Diabetes increases the risk of developing congestive heart failure, even in the absence of coronary heart disease or hypertension. A growing body of experimental and clinical evidence is accumulating to show diabetes-related cardiac dysfunction (1). The molecular and pathophysiological mechanisms that are responsible for cardiac dysfunction in diabetes include impaired calcium homeostasis, upregulated renin-angiotensin system, increased oxidative stress, altered myocardial substrate and energy metabolism, and mitochondrial dysfunction (1). Dysfunction of the autonomic nervous system is one of the common and serious complications of diabetes, which also can be the major mechanism implicated in the pathogenesis leading to the manifestation of impaired cardiac function in diabetes. Autonomic dysfunction in diabetes impairs exercise tolerance, reduces response in heart rate and blood pressure, and blunts increases in cardiac output in response to exercise (2).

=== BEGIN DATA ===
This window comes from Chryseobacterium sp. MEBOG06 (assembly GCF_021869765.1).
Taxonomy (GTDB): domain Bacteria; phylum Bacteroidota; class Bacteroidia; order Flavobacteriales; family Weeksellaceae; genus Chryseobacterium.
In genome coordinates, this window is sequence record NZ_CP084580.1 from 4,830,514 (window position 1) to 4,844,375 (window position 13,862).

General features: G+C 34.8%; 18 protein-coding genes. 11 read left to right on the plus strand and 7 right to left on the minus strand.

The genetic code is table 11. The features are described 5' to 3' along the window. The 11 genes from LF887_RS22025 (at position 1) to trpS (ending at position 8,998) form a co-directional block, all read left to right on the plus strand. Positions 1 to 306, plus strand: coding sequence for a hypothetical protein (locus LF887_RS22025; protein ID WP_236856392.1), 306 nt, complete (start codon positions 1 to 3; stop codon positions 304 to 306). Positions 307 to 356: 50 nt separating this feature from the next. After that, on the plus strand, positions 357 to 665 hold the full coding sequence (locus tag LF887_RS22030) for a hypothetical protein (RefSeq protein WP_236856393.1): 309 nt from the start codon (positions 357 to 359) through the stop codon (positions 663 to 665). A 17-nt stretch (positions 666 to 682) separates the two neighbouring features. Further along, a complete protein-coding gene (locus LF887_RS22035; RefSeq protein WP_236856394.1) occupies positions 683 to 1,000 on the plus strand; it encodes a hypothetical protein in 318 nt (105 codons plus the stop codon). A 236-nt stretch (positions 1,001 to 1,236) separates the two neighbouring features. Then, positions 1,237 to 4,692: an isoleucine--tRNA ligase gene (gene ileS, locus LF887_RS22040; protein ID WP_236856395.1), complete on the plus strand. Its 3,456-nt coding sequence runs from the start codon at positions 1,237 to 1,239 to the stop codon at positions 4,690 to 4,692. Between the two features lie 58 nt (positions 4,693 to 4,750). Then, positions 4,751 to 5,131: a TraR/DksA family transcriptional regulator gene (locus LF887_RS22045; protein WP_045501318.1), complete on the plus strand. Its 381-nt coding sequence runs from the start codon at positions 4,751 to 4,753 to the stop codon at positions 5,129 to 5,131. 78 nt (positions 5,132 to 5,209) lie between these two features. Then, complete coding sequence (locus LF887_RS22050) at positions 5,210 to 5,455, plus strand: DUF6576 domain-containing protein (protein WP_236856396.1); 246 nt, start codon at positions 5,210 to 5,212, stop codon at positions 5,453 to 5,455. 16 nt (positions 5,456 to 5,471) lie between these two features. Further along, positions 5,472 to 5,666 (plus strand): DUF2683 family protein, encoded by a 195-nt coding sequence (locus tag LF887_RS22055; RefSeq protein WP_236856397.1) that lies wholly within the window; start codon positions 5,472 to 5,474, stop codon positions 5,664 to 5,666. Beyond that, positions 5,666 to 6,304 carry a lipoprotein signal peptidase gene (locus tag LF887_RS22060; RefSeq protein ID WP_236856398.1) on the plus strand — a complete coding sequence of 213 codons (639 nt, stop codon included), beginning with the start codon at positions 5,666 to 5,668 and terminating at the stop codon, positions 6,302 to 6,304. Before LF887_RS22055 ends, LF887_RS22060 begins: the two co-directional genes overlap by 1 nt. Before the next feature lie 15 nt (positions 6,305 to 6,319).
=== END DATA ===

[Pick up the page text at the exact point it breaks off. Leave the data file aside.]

In a rat model of streptozotocin (STZ)-induced type 1 diabetes, the impaired release of norepinephrine from cardiac sympathetic nerves in response to electrical field stimulation has been demonstrated (3), indicating reduced cardiac sympathetic nerve activity. An earlier report showed increases in turnover, uptake, and synthesis of norepinephrine in STZ-induced diabetic hearts (4), but this observation does not reach general agreement according to later reports (3,5,6). Whatever changes in norepinephrine stored in cardiac sympathetic nerve terminals, the fall in overflow of norepinephrine produced by cardiac electrical stimulation (3) would reflect an impairment of the presynaptic functional process for releasing norepinephrine from sympathetic nerve endings in hearts from STZ-induced diabetic rats (Fig. 1). Interestingly, the lack of ability of atropine or yohimbine to enhance the norepinephrine release from cardiac sympathetic nerves in STZ rats suggests that the regulation of norepinephrine release through presynaptic inhibitory receptors may be impaired in the heart of this type 1 diabetic model (3).